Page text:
20 December 2017Share
On 20 November 2017 at ACU North Sydney, the PM Glynn Institute held the first conversation in “the Rules of Engagement Series: from culture war to reasonable disagreement” on the topic of euthanasia.
Leading bioethicist and opponent of euthanasia, Professor Margaret Somerville was joined by the Honourable Trevor Khan MLC, who in September 2017 introduced the Voluntary Assisted Dying Bill as a Private Member’s bill into the NSW Parliament.
“I think it is fair to say that none of us are very happy with the way in which we conduct many public debates about important issues at the moment”, Dr Michael Casey, Director of the PM Glynn Institute, said in introducing the discussion.
“There’s a lot of shouting; sometimes there’s a sense of people feeling silenced or intimidated”, he said. "It makes public life a place where people aren’t too keen to go. That makes disagreement a place where people don’t want to go and it leads to increasing disengagement at a number of levels”.
Dr Casey also noted that while disagreement is a normal part of life, it is important to reflect on the mode in which people disagree. Do we disagree as enemies or should we disagree as friends? Can we acknowledge that something important can be learned from people with whom we disagree?
The conversation between Professor Somerville and Mr Kahn was moderated by Professor Hayden Ramsay, Pro Vice-Chancellor assisting the Vice-Chancellor and President at ACU.
“It has been a very tense and hard six months in Australia”, Professor Ramsay observed. “Disagreement, over marriage in particular, has descended at its worst, into vitriol over charity and slogans over reason”.
“The opposing armies approach hasn’t served us well”, Professor Ramsay said. “It is time to try to put some things back together. We may disagree but . . . we can do so civilly.”
Professor Ramsay also noted that disagreement should mark the start of the conversation and that through discussing a topic, people may hope to learn something and, perhaps even agree, and realise the importance of differing perspectives.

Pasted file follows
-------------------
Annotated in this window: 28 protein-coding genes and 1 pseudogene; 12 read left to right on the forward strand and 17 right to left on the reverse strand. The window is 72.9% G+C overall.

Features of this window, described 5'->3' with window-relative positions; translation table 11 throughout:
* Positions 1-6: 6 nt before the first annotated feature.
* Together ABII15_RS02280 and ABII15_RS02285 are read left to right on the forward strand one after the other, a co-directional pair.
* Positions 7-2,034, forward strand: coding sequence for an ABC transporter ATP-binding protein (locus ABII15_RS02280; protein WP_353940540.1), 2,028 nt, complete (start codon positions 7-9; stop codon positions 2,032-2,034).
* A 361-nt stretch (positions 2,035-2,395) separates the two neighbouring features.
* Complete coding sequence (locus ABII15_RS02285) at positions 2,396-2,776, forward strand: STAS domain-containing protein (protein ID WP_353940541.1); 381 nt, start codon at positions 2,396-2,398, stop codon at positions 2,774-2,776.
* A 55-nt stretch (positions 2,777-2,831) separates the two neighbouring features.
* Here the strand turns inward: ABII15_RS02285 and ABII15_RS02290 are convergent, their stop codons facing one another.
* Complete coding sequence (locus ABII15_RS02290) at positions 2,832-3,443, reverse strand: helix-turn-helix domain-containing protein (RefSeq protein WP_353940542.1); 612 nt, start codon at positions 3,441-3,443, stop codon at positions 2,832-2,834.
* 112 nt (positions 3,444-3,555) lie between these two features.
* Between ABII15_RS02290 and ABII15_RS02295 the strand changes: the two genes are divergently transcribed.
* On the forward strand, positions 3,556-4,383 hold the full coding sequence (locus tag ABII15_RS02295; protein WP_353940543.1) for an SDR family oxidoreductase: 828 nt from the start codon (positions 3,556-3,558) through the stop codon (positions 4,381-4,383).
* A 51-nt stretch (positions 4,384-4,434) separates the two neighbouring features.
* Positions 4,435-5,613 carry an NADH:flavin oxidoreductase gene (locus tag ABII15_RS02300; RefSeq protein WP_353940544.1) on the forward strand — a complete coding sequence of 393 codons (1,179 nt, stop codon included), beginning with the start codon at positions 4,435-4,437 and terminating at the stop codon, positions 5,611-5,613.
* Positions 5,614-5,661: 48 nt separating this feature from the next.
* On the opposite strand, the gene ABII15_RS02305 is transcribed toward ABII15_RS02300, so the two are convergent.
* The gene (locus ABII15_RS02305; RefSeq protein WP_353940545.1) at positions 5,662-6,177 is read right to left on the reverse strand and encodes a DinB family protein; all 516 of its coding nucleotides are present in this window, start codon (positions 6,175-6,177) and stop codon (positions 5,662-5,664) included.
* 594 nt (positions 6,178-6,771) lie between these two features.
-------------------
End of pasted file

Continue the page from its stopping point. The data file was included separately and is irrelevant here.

The two panellists shared their thoughts on the topic of legalising euthanasia in Australia very frankly and openly.
Mr Khan spoke candidly about the prolonged and harrowing death of his father, and how despite having access to good care, his father’s death was not a good one. He acknowledged that this is not everyone’s experience, but that it was his and that sometimes in the euthanasia debate and in the discussion of access to good palliative care that there is a wide gap between the myth and the reality of people’s experiences. He therefore felt that it would be pertinent to legalise voluntary assisted dying to ensure that the suffering of the dying was limited.
Professor Somerville agreed with Mr Khan that the ultimate goal was to prevent suffering. However, she strongly disagreed with Mr Khan’s suggestion on how this suffering should be relieved.
“What you are suggesting is that instead of caring for people and reducing their suffering . . . you’re suggesting killing people instead of caring for them”, Professor Somerville said. “We have got to kill the pain and suffering, not the person with the pain and suffering”.
The panellists also discussed how the use of emotive language can influence people’s thoughts on euthanasia – assisted killing versus assisted dying, the notion of why some lives are considered worthwhile, while others are not and how a person’s autonomy gave them the right to decide upon their future.
The discussion was robust, respectful and friendly, and while the two guests did not fundamentally agree with each other on the topic, they were able to cheerfully shake hands at the end of the evening, in the spirit of the series.
The event was attended by some 50 people. The “Rules of Engagement” series will continue in 2018.
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